The registry at Columbia Cemetery reads like a who's who of local history. From its beginning, the cemetery has become the final resting place for city's most influential leaders in business, military, the arts, education and government. Here are a just a few of the names etched on monuments within the cemetery:

Jane Froman, 1907-1980

A graduate of Christian (now Columbia) College, Froman rose to international fame as a singer and stage performer in the 1930s and ’40s. While traveling to Europe on a 1943 USO tour, Froman’s plane crashed and she suffered extensive injuries. Her courageous recovery was chronicled in the film “With a Song in My Heart.”

J.W. “Blind” Boone, 1864-1927

Boone overcame the barriers of race and obstacles of blindness to become an internationally famous concert pianist. His ragtime compositions provided a direct link between African American plantation songs and ragtime. The Blind Boone Memorial Foundation placed a marker at Boone’s gravesite in 1971.

Moss Prewitt, 1799-1871

Moss Prewitt opened Boone County’s first banking firm in 1856. He joined other area merchants to form the Boone County Saving Association (later Boone County National Bank) in 1864. He was one of the original trustees of the Columbia Cemetery Association.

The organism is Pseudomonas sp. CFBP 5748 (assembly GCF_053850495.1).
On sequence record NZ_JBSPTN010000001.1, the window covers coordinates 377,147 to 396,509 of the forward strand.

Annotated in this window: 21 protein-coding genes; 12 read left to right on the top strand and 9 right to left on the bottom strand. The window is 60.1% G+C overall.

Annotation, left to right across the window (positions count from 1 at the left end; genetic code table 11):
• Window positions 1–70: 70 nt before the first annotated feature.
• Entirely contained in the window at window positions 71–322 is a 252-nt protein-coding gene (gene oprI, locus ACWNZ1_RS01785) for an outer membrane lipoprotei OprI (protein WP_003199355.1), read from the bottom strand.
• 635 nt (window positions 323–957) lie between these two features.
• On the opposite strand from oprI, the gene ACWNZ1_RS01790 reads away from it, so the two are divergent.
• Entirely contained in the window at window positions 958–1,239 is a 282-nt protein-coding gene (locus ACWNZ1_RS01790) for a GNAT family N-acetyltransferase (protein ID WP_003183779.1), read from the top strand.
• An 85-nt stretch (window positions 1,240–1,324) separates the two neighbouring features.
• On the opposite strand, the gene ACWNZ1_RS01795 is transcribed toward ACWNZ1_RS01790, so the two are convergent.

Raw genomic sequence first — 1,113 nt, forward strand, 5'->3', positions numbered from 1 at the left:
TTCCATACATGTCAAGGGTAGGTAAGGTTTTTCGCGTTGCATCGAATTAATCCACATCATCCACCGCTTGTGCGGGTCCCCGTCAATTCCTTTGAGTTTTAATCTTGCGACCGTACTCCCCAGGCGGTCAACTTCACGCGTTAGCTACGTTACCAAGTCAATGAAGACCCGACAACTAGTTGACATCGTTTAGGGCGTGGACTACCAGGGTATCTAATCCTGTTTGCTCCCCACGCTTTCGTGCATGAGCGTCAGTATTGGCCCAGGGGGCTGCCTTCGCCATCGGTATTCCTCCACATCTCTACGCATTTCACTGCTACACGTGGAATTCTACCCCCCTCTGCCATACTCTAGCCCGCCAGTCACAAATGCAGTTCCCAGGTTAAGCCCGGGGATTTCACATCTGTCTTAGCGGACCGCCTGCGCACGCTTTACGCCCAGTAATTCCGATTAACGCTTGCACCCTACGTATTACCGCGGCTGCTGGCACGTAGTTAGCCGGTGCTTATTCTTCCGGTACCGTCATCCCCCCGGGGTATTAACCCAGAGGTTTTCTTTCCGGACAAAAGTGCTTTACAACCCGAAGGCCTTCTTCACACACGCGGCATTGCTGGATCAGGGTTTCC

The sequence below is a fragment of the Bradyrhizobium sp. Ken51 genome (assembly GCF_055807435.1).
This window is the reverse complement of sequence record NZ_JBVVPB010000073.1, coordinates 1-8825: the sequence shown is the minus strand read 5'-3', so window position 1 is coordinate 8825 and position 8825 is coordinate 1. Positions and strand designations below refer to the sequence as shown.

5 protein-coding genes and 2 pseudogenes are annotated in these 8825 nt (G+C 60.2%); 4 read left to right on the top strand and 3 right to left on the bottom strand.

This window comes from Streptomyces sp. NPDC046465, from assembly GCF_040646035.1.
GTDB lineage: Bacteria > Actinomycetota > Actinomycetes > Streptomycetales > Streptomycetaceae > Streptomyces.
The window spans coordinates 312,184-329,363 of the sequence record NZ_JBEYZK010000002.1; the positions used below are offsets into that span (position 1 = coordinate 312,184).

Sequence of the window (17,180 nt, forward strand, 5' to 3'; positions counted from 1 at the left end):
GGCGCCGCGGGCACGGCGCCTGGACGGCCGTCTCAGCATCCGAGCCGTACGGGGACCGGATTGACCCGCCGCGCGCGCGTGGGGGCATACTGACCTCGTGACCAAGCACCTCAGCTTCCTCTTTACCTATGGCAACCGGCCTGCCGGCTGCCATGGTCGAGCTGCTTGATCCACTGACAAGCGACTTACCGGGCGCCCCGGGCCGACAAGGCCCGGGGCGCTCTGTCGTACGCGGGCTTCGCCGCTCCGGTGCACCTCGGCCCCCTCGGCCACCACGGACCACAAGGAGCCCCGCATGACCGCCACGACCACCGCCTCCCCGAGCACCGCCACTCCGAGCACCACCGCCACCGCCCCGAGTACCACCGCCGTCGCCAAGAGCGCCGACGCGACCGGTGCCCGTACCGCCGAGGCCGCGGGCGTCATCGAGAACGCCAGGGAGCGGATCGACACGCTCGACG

General Odon Guitar, 1824-1908

As a soldier, politician, lawyer and supporter of the University of Missouri, Odon Guitar commanded the Union Forces of the Ninth Calvary of the Missouri State Militia during the Civil War and was promoted to the rank of Brigadier General. His brother, David, served as an officer of the Confederate Army.

William F. Switzler, 1819-1906

Switzler published the Missouri Statesman newspaper in Columbia from 1843-1885. He served as a representative in the Missouri General Assembly for three terms in the 1840s and 1850s and was a delegate to the 1865 and 1875 Missouri Constitution Conventions. His 1882 “History of Boone County” is considered the most complete early history of the county. Switzler also was an original trustee of the Columbia Cemetery Association.

William Orear, 1761-1839

One of two Revolutionary War veterans buried in the cemetery, Orear served in the Virginia Militia in 1777 and participated in the campaign against Cornwallis at Williamsburg. His grave was marked with a marble headstone by the Columbia Chapter of the Daughters of the American Revolution in 1952.

Slater (1834-1929) and
Margaret (1833-1928) Lenoir

Slater and Margaret Lenoir built the Maplewood Home on their 427-acre farmstead southeast of Columbia in 1877. The home is now operated as a historic site by the Boone County Historical Society and the Columbia Parks and Recreation Department.

Dr. Frank G. (1867-1954) and
Lavinia Lenoir Nifong (1868-1959)

St. Louis surgeon Frank G. Nifong married Lavinia Lenoir, daughter of Slater and Margaret Lenoir, in 1900. The couple moved to Maplewood in 1905 and lived there the remainder of their lives. Their benevolence provided for the construction of Lenoir Manor and an addition to the Boone County Hospital, which bears Dr. Nifong’s name. A city park and a boulevard also bear his name.

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Columbia, Missouri
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